Garlic has many potential health benefits and has been used for centuries for its cholesterol lowering, hypoglycemic, antihypertensive, anticancer, and antioxidant effects.
- Garlic may help to lower blood pressure
- It may reduce chronic inflammation in the body
- Garlic can support the immune system with its antibacterial properties.
- Garlic contains strong antioxidant properties
From this, we can conclude that garlic chutney is good for health – all the more reason to make it today!
3-Ingredient Gujarati Dry Garlic Chutney / Lasan ni Chutney
Garlic – we need fresh raw garlic for this chutney so garlic from a jar will not work.
Red chilli powder – raw garlic provides plenty of heat so it is best to use Kashmiri red chilli powder which is milder. Kashmiri chilli powder also provides a deep red colour. If you are feeling very adventurous, then chilli powder like Resham Patti chilli powder provides colour plus heat! You can find red chilli powder in most supermarkets now and will even have the option to choose Kashmiri chilli powder. A quick trip to a South Asian grocery store will give you shelves of choice between different types of red chilli powders.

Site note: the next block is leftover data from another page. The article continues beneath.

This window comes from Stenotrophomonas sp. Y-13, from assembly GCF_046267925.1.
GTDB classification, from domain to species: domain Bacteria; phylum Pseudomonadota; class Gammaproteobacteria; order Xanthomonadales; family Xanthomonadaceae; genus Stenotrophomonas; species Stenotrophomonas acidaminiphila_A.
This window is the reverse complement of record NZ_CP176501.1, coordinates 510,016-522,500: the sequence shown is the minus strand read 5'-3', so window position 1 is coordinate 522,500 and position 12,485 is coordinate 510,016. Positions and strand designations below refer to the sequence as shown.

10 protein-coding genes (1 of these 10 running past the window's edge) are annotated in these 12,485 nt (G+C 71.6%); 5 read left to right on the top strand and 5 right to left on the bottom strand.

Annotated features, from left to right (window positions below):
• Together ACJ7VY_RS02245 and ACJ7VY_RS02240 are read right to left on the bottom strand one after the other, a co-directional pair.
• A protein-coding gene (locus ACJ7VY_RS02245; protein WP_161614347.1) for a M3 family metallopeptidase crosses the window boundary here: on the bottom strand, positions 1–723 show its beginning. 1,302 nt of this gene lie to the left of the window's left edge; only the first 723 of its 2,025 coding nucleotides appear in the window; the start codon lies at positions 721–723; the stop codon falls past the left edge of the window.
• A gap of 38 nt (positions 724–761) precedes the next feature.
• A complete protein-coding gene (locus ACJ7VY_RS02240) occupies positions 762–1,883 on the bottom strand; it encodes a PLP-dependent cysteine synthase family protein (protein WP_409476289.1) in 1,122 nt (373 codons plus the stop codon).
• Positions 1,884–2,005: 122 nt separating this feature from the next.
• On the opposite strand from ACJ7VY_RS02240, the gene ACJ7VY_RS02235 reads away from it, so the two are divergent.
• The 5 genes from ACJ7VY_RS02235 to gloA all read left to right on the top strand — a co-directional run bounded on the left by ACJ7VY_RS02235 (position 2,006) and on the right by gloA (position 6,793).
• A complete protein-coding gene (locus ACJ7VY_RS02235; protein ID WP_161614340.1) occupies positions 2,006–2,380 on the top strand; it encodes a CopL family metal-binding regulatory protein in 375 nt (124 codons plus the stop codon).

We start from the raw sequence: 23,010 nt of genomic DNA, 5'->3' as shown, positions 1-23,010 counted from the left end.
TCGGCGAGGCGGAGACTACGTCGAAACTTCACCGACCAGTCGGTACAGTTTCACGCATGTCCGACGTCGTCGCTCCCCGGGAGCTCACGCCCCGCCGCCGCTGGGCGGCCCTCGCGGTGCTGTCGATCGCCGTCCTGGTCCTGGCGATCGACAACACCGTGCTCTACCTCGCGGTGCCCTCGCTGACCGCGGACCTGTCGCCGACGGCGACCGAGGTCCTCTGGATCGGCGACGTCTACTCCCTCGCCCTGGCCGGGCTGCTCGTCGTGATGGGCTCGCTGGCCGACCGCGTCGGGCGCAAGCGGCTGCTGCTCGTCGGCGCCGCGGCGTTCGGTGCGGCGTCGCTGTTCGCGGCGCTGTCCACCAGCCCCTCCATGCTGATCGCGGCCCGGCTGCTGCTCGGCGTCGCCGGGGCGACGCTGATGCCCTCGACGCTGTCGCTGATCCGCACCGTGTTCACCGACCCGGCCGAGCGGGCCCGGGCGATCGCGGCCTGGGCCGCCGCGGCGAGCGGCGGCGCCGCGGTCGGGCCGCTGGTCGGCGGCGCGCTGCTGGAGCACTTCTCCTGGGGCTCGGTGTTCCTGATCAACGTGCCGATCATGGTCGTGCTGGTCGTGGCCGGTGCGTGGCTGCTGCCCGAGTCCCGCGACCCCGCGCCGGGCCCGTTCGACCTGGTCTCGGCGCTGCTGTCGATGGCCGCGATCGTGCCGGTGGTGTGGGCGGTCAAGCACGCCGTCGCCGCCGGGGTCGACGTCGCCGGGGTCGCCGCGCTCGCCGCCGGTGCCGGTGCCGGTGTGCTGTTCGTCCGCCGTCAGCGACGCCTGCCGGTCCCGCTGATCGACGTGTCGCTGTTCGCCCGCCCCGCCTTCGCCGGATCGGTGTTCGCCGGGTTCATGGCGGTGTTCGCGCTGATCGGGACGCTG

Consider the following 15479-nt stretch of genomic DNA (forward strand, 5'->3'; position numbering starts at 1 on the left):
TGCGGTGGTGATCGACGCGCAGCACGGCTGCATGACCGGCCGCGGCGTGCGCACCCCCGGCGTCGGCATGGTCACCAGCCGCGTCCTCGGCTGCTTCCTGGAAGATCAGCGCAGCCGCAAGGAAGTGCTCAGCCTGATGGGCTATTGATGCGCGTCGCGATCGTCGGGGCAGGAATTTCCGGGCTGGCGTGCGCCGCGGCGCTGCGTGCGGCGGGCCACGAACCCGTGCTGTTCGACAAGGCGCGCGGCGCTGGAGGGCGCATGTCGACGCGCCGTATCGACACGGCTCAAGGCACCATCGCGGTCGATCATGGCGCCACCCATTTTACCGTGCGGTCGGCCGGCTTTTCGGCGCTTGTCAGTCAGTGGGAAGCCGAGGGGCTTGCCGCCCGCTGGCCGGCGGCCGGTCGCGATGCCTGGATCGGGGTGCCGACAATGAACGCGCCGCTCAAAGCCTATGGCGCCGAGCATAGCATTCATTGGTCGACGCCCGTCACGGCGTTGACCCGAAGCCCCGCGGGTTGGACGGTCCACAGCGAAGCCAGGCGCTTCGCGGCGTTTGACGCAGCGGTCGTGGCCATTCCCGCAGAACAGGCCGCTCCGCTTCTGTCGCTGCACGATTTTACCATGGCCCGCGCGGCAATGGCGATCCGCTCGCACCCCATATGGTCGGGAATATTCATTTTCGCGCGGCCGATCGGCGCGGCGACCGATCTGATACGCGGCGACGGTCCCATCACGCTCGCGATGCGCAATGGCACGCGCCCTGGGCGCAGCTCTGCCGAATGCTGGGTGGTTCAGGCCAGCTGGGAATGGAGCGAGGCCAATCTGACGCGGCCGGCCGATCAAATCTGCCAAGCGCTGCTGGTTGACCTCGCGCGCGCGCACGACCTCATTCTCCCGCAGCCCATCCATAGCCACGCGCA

Sesame seeds – crushed sesame seeds release their own oil so extra oil is not required.
Salt – to taste, using coarse salt will make it easier to pound the garlic however you can use any type of salt you have available.
Variations of Lasan ni Chutney
There are other different ways of making this chutney.
You could also add:
- cumin seeds instead of sesame seeds
- lemon juice and jaggery
- coriander powder
- coriander leaves
- use black sesame seeds instead of white – black sesame seeds have a slightly stronger taste than white but otherwise are often used interchangeably. The intense black colour will add a different dimension to the chutney
What to serve with Gujarati Lasan ni Chutney
Lasan ni Chutney is a dry chutney and made with zero oil meaning it goes great with curries or saak that have a gravy. This chutney goes the best with rustic gujarati food like Ringna Bateta nu Saak and Bajri na Rotla. It is also delicious with Khichdi. Keep a jug of masala chaas on the side.
Leftover chutney goes great with thepla or paratha. It can also be stirred through yogurt to mellow it out and enjoyed with meals.
My Dad used to spread it over bread, top with some grated cheese and make garlic bread!
If you really do not know what to do with the leftovers, simply add it in when making your next curry like Valor Ringna Nu Saak or Guvar Dhokli Nu Saak. Leftover garlic chutney can also be added into curries containing onion and garlic. Simply add after the onions have cooked slightly then add this chutney (adding it too early may cause the red chilli powder to burn and stick)
Our favourite Lasaniya Gajar stir fry also made using this chutney.
How to make raw garlic red chutney
You only need a pestle and mortar and 5 minutes to make this chutney.
Simply peel a few garlic cloves, add to the mortar with salt.
Pound until garlic is coarsely crushed. Adding the salt early releases moisture from the garlic making it easier to pound. It also provides friction which makes the pounding easier.